When it comes to blog post ideas, believe it or not: Stack Overflow has been a very influential part of my writing. I’ve written blog posts that were inspired by problems with cool solutions or niche features in a framework not many are aware of.
Case in point, a question I recently answered on Stack Overflow had a solution that many who use the framework might not have thought of, as it delved into some constructs that aren’t immediately obvious to some.
After answering, I was inspired to write a blog post about this because it seemed as though it would be useful enough for others wanting to do the same. Having also worked with Vue.js recently which has a similar check, I figured a blog post was needed.
And herein lies the beauty of all this: Stack Overflow can help inspire you to write about something you might not have thought of.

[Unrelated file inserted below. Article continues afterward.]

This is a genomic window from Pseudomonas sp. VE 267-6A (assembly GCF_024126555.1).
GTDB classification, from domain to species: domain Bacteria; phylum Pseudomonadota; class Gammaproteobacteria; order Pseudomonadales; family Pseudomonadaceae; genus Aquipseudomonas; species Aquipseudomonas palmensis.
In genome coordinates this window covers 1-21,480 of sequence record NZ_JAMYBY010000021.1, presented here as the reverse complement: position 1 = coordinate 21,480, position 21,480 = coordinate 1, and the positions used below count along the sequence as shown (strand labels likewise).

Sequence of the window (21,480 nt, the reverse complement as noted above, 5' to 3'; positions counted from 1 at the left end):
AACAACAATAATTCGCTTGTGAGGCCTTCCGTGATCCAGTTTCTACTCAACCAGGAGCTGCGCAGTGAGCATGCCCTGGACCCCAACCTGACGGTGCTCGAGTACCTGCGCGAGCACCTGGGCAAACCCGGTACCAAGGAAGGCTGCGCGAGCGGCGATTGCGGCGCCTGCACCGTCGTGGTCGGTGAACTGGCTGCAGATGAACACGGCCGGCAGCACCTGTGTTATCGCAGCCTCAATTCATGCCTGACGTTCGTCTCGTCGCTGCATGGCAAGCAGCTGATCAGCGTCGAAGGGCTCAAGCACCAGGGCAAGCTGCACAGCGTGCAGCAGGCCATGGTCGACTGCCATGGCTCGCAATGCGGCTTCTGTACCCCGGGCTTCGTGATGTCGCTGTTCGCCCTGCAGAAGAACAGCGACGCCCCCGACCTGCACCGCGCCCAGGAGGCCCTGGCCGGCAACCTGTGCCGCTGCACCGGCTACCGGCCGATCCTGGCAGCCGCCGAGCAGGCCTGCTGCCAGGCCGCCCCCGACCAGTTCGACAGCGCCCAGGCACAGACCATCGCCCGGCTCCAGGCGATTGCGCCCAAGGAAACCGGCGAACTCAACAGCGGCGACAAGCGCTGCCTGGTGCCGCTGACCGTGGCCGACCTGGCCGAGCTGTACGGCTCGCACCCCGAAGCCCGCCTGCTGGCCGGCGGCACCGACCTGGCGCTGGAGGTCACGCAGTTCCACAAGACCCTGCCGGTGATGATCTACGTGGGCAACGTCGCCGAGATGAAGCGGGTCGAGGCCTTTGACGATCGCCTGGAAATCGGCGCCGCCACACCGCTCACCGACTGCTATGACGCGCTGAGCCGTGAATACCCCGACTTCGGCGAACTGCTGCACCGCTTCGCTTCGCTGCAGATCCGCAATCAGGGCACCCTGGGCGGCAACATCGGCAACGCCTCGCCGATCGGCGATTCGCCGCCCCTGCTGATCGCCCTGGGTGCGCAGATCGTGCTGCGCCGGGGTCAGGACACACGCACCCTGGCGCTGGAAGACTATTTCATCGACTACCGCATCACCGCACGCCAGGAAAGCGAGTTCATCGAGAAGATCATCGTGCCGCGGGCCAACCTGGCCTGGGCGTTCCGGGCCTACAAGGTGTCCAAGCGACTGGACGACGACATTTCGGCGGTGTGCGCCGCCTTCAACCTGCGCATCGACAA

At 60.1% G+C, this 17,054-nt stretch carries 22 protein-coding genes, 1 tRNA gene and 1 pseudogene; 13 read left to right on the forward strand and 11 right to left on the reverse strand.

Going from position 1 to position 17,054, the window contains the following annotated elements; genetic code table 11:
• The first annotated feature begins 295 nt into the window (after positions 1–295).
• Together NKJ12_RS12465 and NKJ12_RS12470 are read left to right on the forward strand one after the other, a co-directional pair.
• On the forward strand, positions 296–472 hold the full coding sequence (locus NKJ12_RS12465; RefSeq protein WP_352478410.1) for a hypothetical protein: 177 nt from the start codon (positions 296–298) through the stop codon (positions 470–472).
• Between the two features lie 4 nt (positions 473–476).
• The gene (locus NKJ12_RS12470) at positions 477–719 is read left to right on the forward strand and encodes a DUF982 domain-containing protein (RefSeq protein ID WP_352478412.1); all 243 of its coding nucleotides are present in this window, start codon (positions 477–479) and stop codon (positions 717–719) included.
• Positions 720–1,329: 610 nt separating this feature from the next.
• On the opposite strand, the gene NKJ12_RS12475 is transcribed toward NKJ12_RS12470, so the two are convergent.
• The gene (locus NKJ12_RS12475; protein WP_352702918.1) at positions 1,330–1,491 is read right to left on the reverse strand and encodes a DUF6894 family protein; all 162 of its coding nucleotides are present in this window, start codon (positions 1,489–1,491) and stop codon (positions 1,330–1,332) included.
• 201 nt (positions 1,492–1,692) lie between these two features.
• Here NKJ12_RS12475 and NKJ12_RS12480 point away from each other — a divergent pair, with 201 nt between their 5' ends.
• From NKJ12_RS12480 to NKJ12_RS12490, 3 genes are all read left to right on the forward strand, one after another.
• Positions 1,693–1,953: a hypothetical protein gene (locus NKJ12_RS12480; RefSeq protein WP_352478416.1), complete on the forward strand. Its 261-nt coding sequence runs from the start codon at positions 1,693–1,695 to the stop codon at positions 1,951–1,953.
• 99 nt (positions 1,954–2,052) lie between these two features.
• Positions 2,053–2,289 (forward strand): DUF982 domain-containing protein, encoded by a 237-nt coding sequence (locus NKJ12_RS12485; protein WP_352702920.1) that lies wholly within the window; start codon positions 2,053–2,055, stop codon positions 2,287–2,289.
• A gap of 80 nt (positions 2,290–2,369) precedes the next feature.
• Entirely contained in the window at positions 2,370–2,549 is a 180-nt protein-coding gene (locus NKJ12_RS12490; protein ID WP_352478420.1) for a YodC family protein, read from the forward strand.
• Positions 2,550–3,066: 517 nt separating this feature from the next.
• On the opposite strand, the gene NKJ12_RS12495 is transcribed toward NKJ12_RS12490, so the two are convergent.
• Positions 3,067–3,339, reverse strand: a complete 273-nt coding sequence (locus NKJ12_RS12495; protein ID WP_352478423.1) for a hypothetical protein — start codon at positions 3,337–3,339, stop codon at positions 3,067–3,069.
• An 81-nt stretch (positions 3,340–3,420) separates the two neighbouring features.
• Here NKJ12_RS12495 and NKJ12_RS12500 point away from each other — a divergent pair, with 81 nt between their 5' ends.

I am not saying that you should copy/paste other peoples answers because not only is that plagiarism, Google will penalise you for it. But it provides a barometer on the common pain points and problems that developers face, things that matter.
It doesn’t just stop there. I take inspiration from chatter on the Aurelia Gitter chat to write up useful blog posts on Aurelia, based on what people are getting stuck on or want to know. I have also been known to lurk Github issues for blog post inspiration. Heck, even Twitter can be a source of inspiration.
Instead of thinking of what your target audience might want to read, seek out what people want to know and write the content for them.
Remember to write it down
Cliche, but if you have an idea write it down somewhere (even if it is just a potential blog post title). I use Dropbox to store all my post ideas (written in Markdown) and when I get inspiration I create a new Markdown file.
Take a look at my Aurelia Dropbox folder, there are posts in other folders (not pictured) but you can see I have a tonne of ideas and some of these are partially written, some are just titles with no content at all. I might not finish any of these, but it gives you insight into the process.
Done any work on the book lately?
Last release was about two weeks ago, so yes. There is a large update coming to coincide with Webpack support being added into the Aurelia CLI. So the book is being updated to reflect that as well as new applications you get to build and more.